Long months of preparation means that Kim intended to visit Beijing before he started his charm offensive, sending his sister Kim Yo-jong as the head of the North Korean delegation to the winter Olympics at PyeongChang. North and South Korea continued with talks and, after his visit in Pyongyang, the South Korean envoy Chung Eui-Yong made a blitz appearance in Washington to convey to Donald Trump an invitation to meet with Kim Jong-un. During all these Pyongyang political initiatives, Beijing kept silent, while the South Koreans, perhaps unaware of the dramatic turn in Beijing’s long game, were pushing the North to do more. On the other hand, Donald Trump, unaware of anything but himself, was glowing in the chance to stand center in the world’s spotlight, shaking hands with the little rocket man.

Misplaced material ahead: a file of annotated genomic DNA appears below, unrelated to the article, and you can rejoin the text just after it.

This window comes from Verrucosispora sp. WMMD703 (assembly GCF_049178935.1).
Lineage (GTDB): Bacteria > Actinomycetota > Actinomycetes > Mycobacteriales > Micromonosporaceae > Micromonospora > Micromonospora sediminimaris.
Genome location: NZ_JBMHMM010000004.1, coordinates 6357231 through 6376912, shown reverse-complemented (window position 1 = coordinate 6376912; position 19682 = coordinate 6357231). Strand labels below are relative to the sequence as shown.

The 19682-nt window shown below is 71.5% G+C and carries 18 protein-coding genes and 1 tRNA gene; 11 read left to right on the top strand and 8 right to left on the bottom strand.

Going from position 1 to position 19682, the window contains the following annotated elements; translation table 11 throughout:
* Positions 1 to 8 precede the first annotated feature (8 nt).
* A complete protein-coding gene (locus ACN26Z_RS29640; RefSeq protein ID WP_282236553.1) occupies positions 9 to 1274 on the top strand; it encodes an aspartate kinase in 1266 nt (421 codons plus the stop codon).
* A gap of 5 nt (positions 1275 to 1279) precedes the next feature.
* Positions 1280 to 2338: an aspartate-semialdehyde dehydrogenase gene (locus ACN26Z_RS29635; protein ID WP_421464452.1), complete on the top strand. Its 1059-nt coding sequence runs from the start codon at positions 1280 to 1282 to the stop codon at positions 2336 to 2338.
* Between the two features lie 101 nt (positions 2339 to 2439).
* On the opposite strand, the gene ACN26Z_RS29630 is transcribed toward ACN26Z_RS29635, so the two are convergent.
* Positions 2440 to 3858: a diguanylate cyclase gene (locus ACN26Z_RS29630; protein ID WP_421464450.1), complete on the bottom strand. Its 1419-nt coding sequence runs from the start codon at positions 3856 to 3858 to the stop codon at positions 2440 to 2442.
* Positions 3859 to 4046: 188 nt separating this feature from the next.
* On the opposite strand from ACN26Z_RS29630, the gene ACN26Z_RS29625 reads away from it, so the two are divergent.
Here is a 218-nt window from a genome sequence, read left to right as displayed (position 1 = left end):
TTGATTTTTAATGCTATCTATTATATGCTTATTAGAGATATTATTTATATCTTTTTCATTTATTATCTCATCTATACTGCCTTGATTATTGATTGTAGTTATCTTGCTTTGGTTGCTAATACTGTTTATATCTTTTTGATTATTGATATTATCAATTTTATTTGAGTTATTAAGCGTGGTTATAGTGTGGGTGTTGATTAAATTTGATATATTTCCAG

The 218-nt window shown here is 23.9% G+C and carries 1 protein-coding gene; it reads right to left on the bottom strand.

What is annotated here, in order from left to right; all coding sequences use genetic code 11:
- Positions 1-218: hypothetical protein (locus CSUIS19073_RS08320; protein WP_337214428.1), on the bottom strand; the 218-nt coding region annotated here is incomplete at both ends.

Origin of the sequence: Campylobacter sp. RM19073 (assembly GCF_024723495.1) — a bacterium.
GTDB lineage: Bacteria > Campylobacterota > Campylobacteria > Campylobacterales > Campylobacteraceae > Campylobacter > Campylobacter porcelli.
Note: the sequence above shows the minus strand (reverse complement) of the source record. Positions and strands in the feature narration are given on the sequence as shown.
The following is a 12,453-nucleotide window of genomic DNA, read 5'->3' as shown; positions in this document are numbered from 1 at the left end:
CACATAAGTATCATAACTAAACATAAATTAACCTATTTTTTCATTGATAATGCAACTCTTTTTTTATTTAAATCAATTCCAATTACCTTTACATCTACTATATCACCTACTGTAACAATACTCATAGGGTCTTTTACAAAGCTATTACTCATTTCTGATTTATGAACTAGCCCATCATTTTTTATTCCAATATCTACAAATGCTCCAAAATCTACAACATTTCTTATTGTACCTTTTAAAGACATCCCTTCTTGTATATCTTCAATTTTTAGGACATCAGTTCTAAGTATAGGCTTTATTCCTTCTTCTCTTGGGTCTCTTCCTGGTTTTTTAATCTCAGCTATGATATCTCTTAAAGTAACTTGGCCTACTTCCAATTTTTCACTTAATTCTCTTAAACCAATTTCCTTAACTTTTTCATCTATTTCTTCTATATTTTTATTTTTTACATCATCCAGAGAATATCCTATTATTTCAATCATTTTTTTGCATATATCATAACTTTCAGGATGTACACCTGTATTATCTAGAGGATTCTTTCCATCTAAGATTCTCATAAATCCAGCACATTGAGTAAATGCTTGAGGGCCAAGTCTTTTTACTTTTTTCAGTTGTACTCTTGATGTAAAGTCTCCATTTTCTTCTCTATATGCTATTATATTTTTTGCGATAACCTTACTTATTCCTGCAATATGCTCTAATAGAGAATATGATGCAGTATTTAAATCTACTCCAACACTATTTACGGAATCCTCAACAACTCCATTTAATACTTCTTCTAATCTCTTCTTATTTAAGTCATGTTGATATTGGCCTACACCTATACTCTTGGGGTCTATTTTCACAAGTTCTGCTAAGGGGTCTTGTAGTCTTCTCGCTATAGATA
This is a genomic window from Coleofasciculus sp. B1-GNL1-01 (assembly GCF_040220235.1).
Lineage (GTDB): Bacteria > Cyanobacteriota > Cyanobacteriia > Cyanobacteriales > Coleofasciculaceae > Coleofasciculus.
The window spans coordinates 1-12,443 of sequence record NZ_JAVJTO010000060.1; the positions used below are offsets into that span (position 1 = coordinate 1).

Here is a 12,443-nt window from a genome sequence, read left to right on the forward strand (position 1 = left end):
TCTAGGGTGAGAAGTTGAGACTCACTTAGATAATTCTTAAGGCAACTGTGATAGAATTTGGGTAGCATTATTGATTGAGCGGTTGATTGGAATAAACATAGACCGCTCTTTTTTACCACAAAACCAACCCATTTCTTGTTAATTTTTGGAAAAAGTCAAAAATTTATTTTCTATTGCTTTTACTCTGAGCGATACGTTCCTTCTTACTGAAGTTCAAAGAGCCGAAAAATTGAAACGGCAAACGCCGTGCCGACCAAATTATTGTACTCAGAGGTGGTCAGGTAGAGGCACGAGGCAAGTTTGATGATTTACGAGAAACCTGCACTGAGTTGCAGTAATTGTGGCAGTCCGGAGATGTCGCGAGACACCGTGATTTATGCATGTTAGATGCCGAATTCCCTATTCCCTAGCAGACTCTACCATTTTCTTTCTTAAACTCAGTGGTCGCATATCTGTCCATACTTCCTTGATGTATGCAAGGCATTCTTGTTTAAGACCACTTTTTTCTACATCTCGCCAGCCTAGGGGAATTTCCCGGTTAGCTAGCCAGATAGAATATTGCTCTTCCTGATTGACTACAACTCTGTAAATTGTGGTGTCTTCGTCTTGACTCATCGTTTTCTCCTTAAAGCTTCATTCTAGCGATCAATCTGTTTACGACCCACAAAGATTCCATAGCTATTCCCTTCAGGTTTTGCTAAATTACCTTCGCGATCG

But is it really possible that Xi Jinping is the conductor of this opera? Considering the timing of the visit, the hypothesis is credible and more plausible than interpretations that imagine Kim Jong-un in the director’s chair. According to this hypothesis, Kim undecided on the 180 degrees turns because he was afraid that the U.S. might strike for real; that he needs more time to fix his domestic problems and get some relief for his country’s stricken economic condition, accelerated brutally by sanctions related to nuclear proliferation. Since this, at the time, was the only factual hypothesis, we took it for granted, but now, with the surprise visit behind us, we have to reset our thinking.

Chinese President Xi Jinping — Photo: TPG/ZUMA